Hell hath no fury like a mommy scorned

Why are married mothers so pissed at their husbands?

By Abigail Kramer

Published January 30, 2009 9:31PM (EST)

Parenting.com recently revealed the results of an investigation into the marital relationships of 1,000 American mothers. The none-too-shocking news? Married women are pissed at their husbands. According to the poll, 46 percent of moms get irate with their spouses once a week or more. One in 10 describe their rage as "deep and long-lasting." As author Martha Brockenborough writes:

"We're mad that having children has turned our lives upside down much more than theirs. We're mad that these guys, who can manage businesses or keep track of thousands of pieces of sports trivia, can be clueless when it comes to what our kids are eating and what supplies they need for school. And more than anything else, we're mad that they get more time to themselves than we do."

The article goes on to cite story after story of real-life couples reporting their domestic peeves, any of which could have been lifted from an "Everybody Loves Raymond" marathon: Hairy men-children who fix cars and play fantasy football but can't make a bowl of mac-n-cheese. Seething wives who throw tantrums over bungled shopping lists. It's not that I can't relate to the moms' agitation, but there's something about this story, and the commentary it sparked, that's more irksome than a trail of dirty socks on the floor. Lazy husbands! Nagging wives! It all leaves a feminist mom to wonder: How are we supposed to get past outdated gender roles if we can't let go of such petty caricatures?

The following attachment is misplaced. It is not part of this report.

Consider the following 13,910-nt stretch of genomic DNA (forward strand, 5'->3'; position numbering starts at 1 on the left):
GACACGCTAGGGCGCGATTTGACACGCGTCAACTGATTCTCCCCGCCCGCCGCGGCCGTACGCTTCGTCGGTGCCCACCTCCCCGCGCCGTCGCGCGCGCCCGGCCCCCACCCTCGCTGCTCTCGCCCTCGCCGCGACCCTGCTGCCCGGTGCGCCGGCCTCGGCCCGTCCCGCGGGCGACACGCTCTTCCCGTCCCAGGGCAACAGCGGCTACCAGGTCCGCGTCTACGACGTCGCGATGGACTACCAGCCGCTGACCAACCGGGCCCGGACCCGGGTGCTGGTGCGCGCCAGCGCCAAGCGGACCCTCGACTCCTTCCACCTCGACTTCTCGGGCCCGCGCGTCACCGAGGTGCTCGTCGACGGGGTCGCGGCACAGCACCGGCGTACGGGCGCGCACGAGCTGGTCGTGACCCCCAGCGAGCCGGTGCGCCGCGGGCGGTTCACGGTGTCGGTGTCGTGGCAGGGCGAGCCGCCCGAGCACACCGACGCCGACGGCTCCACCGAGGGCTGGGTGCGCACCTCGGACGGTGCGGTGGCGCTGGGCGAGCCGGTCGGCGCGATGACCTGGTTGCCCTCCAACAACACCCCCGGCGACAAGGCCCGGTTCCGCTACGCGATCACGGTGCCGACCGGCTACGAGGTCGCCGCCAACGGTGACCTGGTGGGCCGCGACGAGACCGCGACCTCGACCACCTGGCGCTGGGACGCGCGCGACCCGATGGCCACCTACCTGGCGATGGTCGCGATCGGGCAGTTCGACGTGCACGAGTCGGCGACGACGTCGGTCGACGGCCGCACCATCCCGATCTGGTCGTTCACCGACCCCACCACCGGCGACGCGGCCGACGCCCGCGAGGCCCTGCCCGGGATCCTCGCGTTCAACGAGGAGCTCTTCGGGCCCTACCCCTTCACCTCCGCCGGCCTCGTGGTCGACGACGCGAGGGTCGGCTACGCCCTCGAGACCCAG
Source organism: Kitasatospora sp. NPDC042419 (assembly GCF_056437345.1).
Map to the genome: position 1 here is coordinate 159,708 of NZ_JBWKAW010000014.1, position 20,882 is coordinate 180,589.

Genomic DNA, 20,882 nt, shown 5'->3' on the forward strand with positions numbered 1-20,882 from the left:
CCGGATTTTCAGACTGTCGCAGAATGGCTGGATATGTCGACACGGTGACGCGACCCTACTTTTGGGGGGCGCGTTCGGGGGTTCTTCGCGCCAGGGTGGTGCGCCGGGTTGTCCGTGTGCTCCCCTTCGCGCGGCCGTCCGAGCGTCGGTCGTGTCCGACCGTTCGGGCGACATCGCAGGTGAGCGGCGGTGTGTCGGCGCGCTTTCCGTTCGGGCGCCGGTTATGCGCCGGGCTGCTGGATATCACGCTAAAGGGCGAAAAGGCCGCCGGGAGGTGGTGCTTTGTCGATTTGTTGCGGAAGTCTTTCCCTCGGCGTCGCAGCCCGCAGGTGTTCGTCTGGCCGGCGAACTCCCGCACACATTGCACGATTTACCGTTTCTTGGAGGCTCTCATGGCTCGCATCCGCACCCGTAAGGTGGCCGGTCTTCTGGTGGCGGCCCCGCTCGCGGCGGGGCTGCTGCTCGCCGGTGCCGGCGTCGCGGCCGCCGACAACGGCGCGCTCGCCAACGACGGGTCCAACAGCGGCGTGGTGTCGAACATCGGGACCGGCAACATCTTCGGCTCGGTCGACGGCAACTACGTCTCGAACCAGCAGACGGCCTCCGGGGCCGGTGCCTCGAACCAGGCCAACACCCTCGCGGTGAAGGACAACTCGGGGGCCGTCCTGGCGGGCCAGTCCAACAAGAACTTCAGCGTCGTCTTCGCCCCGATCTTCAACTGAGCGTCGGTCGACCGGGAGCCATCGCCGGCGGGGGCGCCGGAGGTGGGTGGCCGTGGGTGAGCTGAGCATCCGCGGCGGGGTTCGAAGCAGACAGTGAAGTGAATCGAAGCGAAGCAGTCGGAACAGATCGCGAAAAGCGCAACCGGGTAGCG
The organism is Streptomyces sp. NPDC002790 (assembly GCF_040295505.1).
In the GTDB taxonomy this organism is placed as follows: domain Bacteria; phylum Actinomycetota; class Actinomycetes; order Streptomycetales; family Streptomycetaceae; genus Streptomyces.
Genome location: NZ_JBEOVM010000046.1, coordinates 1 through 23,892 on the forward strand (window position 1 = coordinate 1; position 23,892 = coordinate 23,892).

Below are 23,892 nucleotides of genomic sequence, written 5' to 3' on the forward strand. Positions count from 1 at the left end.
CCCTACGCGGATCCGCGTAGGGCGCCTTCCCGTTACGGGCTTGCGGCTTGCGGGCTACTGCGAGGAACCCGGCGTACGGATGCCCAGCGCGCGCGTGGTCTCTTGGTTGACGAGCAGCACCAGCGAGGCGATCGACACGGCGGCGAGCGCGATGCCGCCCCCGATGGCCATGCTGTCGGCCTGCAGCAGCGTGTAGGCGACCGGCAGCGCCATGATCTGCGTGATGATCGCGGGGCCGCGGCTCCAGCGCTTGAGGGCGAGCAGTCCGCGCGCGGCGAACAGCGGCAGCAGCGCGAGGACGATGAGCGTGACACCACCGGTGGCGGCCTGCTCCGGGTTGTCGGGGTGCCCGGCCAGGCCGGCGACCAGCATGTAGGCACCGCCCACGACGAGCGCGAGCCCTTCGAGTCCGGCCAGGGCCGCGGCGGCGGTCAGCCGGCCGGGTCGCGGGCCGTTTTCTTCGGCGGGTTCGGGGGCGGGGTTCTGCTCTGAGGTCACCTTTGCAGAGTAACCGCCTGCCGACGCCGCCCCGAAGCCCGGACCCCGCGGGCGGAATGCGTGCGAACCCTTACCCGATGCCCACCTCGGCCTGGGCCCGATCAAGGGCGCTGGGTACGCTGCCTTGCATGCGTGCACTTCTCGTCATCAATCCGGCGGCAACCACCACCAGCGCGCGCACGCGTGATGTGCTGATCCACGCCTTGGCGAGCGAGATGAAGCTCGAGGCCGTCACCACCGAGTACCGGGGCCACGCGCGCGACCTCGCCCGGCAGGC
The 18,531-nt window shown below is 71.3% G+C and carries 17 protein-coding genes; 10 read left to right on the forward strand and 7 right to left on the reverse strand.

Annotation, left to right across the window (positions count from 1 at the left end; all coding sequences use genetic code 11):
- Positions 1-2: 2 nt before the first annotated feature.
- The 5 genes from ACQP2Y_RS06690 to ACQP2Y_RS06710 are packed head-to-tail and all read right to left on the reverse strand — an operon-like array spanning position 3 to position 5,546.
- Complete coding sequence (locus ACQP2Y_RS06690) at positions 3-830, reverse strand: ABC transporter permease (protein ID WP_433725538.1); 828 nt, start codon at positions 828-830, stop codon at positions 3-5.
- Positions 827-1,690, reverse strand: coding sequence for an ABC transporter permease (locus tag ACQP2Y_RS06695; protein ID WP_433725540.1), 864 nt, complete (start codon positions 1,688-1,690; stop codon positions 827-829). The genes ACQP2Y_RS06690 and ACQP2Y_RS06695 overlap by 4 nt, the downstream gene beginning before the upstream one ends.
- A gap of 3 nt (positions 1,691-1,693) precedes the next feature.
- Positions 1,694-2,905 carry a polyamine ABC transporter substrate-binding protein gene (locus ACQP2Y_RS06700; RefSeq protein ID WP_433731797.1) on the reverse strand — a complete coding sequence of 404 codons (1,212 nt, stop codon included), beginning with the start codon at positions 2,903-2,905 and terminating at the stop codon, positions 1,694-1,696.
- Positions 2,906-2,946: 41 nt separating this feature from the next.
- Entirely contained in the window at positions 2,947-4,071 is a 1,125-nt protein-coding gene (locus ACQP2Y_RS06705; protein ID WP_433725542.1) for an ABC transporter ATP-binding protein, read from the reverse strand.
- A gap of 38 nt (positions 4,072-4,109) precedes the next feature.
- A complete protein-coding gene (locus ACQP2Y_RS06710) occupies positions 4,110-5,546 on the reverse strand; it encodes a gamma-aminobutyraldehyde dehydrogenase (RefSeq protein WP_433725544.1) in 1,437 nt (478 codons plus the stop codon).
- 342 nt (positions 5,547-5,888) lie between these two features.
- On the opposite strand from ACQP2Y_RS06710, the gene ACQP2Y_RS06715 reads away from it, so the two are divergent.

The Parenting survey tells us what we already knew -- that feminism has a lot of unfinished business. And believe me, I know that when you're exhausted and overwhelmed, a stack of dishes can seem to carry the weight of oppressed generations. But at the same time, women today have more freedom than ever to reinvent our domestic arrangements and to create what we want from our relationships. So why do so many of us seem to be living with men we perceive as recalcitrant, overgrown children?

Abigail Kramer

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